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Futures Slide After China’s “Huge” Data Miss Sparks “Broad-Based Recession Talk”

Futures Slide After China’s "Huge" Data Miss Sparks "Broad-Based Recession Talk"

Friday’s bear market rally dead-cat bounce appears to be…

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Futures Slide After China's "Huge" Data Miss Sparks "Broad-Based Recession Talk"

Friday's bear market rally dead-cat bounce appears to be over, and global stocks have started the new week in the red with US equity futures lower after a "huge miss", as Bloomberg put it, in Chinese data fueled concerns over the impact of a slowdown in the world’s second-largest economy. As reported last night, China’s industrial output and consumer spending hit the worst levels since the pandemic began, hurt by Covid lockdowns.

And even though officials took another round of measured steps to help the economy by cutting the interest rate for new mortgages over the weekend to bolster an ailing housing market, even as they left the one-year policy loan rate was left unchanged Monday, few believe that any of these actions will have a tangible impact and most continue to expect much more from Beijing. 

As such, after a weekend that saw even Goldman's perpetually optimistic equity strategists slash their S&P target (again) from 4,700 to 4,300, and amid growing fears that a recession is now inevitable, Nasdaq 100 futures slid as much as 1.2%, before paring losses to 0.4% as of 730 a.m. in New York. S&P 500 futures were down 0.3%. 10Y Treasury yields were flat at 2.91% and the dollar dipped modestly while bitcoin traded just above $30,000 dropping from $31,000 earlier in the session.

Among notable moves in premarket trading, Spirit Airlines jumped as much as 21% following a report that JetBlue Airways is planning a tender offer at $30 a share in cash. Major US technology and internet stocks were down after rebounding on Friday, while Tesla shares dropped, with the electric-vehicle maker set to recall 107,293 cars in China over a potential safety risk. Twitter shares fall 3.4% in premarket trading on Monday, on course to wipe out all the gains the stock has made since billionaire Elon Musk disclosed his stake in the social media platform. Twitter fell to as low as $37.86 -- below the the April 1 close of $39.31, before Musk disclosed his stake.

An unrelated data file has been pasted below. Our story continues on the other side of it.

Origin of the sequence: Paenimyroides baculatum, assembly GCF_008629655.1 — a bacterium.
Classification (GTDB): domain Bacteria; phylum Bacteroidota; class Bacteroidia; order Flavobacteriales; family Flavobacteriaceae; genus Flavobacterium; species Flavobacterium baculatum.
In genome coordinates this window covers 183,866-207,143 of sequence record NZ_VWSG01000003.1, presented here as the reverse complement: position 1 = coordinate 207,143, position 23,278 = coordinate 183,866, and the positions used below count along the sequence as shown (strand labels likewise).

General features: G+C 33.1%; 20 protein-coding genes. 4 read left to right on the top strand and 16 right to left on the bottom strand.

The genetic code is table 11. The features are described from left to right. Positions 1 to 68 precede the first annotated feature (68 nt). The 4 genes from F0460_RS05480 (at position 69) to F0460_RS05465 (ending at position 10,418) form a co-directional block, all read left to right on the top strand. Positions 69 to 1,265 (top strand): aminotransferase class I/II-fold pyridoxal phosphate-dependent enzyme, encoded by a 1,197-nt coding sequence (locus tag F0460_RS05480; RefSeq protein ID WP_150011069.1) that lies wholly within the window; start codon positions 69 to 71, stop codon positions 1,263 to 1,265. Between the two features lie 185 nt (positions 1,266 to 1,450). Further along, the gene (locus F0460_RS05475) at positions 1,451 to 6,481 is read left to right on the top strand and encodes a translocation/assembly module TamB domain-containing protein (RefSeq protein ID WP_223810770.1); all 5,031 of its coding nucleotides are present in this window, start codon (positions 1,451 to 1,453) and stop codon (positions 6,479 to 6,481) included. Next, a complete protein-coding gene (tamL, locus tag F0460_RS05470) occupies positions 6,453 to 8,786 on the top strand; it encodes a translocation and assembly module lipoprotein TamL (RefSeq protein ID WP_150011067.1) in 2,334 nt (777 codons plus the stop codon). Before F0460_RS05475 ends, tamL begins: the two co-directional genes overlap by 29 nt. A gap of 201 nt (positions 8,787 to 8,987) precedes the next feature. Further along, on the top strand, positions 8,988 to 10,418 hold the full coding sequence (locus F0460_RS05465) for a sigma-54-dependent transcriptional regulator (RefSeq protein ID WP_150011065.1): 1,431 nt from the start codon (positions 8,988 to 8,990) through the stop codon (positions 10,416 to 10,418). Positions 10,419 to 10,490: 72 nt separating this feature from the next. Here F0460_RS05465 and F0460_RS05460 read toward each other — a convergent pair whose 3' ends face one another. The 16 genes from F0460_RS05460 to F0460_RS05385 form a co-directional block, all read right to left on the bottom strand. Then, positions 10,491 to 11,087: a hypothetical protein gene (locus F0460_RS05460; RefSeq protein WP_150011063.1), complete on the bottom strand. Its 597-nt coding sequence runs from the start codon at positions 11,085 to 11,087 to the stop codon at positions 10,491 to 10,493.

US stocks have been roiled this year, with the S&P 500 on tick away from a bear market as recently as last Thursday, on worries of an aggressive pace of rate hikes by the Federal Reserve at a time when macroeconomic data showed a slowdown in growth. Data from China on Monday highlighted a massive toll on the economy from Covid-19 lockdowns, with retail sales and industrial output both contracting.

Although lower valuations sparked a rally in stocks on Friday, strategists including Morgan Stanley’s Michael Wilson warned of more losses ahead as equity markets also price in slower corporate earnings growth. Goldman Sachs strategists led by David Kostin cut their year-end target for the S&P 500 on Friday to 4,300 points from 4,700. 

"The broad-based recession talk is the major catalyzer this Monday,” Ipek Ozkardeskaya, a senior analyst at Swissquote, wrote in a note. “Activity in US futures hint that Friday’s rebound was certainly nothing more than a dead cat bounce” just as we said at the time

The risk of an economic downturn amid price pressures and rising borrowing costs remains the major worry for markets. Goldman Sachs Group Senior Chairman Lloyd Blankfein urged companies and consumers to gird for a US recession, saying it’s a “very, very high risk.” Traders remain wary of calling a bottom for equities despite a 17% drop in global shares this year, with Morgan Stanley warning that any bounce in US stocks would be a bear-market rally and more declines lie ahead.